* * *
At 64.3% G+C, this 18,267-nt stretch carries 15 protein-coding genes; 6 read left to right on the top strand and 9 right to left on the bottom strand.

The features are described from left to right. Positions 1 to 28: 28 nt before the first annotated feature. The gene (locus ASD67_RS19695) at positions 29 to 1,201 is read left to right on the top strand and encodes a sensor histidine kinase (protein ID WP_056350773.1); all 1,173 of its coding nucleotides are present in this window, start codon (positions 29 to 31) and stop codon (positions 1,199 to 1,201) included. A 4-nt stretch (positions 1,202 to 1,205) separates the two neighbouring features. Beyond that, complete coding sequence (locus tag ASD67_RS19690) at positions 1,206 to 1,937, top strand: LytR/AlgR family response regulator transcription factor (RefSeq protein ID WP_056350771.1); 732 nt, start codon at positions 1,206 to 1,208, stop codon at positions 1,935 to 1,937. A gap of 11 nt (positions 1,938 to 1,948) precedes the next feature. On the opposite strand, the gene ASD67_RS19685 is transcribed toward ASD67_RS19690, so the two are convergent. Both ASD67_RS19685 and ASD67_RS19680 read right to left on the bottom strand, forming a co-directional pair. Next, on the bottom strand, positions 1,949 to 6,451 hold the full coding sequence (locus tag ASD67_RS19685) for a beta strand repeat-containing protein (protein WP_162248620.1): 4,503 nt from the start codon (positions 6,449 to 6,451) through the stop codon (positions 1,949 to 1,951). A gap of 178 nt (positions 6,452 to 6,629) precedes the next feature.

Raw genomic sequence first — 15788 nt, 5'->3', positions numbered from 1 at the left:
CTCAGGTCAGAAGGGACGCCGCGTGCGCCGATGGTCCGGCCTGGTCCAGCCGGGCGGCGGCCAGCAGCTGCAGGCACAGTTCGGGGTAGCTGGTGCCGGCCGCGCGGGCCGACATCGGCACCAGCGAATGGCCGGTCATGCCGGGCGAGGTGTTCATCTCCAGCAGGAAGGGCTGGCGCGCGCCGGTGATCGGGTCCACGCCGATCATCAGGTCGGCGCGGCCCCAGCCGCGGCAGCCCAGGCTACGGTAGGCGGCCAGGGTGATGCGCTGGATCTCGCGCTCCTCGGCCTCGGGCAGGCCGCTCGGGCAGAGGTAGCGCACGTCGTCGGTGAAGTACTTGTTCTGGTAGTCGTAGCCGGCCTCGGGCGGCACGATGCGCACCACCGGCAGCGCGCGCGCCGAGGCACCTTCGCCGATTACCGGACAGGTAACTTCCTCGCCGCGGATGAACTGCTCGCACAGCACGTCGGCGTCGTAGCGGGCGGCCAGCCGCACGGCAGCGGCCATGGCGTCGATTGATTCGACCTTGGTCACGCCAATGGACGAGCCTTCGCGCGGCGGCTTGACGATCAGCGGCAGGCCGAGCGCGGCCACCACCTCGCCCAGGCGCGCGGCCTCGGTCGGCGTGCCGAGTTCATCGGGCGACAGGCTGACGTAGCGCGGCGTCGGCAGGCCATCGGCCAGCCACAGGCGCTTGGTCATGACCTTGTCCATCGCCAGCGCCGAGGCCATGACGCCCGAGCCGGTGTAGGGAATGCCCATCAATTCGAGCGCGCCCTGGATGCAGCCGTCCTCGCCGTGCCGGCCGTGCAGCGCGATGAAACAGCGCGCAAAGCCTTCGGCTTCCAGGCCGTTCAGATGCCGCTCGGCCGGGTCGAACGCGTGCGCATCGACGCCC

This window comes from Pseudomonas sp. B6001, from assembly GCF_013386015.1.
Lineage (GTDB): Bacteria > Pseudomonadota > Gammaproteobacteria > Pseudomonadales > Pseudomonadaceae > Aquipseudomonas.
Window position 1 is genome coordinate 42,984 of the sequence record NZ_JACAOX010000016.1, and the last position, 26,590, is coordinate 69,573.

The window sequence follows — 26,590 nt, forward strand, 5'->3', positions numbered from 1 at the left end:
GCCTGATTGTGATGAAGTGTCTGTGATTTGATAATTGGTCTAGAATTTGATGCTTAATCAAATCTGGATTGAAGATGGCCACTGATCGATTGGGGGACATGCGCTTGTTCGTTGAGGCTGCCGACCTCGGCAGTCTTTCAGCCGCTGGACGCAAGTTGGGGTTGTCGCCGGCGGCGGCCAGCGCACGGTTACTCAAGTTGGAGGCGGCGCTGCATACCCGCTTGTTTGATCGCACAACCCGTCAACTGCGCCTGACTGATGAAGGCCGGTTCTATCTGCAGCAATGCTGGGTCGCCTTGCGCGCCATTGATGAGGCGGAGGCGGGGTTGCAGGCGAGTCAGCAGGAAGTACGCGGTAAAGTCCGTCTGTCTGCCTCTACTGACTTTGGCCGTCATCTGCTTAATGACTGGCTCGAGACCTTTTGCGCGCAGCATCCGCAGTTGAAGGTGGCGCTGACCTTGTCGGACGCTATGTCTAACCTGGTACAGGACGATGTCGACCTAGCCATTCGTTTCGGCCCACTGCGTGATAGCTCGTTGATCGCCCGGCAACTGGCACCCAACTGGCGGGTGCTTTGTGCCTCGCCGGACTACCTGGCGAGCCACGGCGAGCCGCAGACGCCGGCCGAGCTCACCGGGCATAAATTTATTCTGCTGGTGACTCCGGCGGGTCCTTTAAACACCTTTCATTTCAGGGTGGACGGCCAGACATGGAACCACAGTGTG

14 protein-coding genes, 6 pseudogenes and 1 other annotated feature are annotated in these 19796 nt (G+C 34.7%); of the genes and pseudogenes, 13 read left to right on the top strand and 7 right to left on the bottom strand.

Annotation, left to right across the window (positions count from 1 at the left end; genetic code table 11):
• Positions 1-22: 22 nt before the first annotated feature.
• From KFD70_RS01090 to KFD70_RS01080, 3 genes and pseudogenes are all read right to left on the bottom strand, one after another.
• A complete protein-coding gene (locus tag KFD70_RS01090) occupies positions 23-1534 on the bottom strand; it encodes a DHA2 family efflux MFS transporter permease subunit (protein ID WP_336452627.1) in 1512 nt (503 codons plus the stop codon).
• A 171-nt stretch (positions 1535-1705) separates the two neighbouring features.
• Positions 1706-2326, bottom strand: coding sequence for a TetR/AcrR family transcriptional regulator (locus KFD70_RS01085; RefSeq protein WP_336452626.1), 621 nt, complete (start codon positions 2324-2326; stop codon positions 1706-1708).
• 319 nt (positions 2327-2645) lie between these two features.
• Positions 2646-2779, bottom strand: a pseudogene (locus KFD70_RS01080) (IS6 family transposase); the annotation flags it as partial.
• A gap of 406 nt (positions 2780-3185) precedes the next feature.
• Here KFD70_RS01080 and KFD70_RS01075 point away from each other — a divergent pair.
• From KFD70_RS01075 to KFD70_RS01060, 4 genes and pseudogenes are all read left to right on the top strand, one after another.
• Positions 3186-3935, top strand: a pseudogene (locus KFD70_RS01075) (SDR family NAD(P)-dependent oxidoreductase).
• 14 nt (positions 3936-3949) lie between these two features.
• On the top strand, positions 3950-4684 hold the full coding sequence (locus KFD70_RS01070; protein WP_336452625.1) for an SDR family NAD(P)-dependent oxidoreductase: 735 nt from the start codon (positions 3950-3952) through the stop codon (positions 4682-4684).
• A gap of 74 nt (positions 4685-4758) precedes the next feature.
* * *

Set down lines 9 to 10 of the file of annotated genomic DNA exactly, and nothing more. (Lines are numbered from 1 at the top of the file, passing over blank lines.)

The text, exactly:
GCCTGATTGTGATGAAGTGTCTGTGATTTGATAATTGGTCTAGAATTTGATGCTTAATCAAATCTGGATTGAAGATGGCCACTGATCGATTGGGGGACATGCGCTTGTTCGTTGAGGCTGCCGACCTCGGCAGTCTTTCAGCCGCTGGACGCAAGTTGGGGTTGTCGCCGGCGGCGGCCAGCGCACGGTTACTCAAGTTGGAGGCGGCGCTGCATACCCGCTTGTTTGATCGCACAACCCGTCAACTGCGCCTGACTGATGAAGGCCGGTTCTATCTGCAGCAATGCTGGGTCGCCTTGCGCGCCATTGATGAGGCGGAGGCGGGGTTGCAGGCGAGTCAGCAGGAAGTACGCGGTAAAGTCCGTCTGTCTGCCTCTACTGACTTTGGCCGTCATCTGCTTAATGACTGGCTCGAGACCTTTTGCGCGCAGCATCCGCAGTTGAAGGTGGCGCTGACCTTGTCGGACGCTATGTCTAACCTGGTACAGGACGATGTCGACCTAGCCATTCGTTTCGGCCCACTGCGTGATAGCTCGTTGATCGCCCGGCAACTGGCACCCAACTGGCGGGTGCTTTGTGCCTCGCCGGACTACCTGGCGAGCCACGGCGAGCCGCAGACGCCGGCCGAGCTCACCGGGCATAAATTTATTCTGCTGGTGACTCCGGCGGGTCCTTTAAACACCTTTCATTTCAGGGTGGACGGCCAGACATGGAACCACAGTGTG

14 protein-coding genes, 6 pseudogenes and 1 other annotated feature are annotated in these 19796 nt (G+C 34.7%); of the genes and pseudogenes, 13 read left to right on the top strand and 7 right to left on the bottom strand.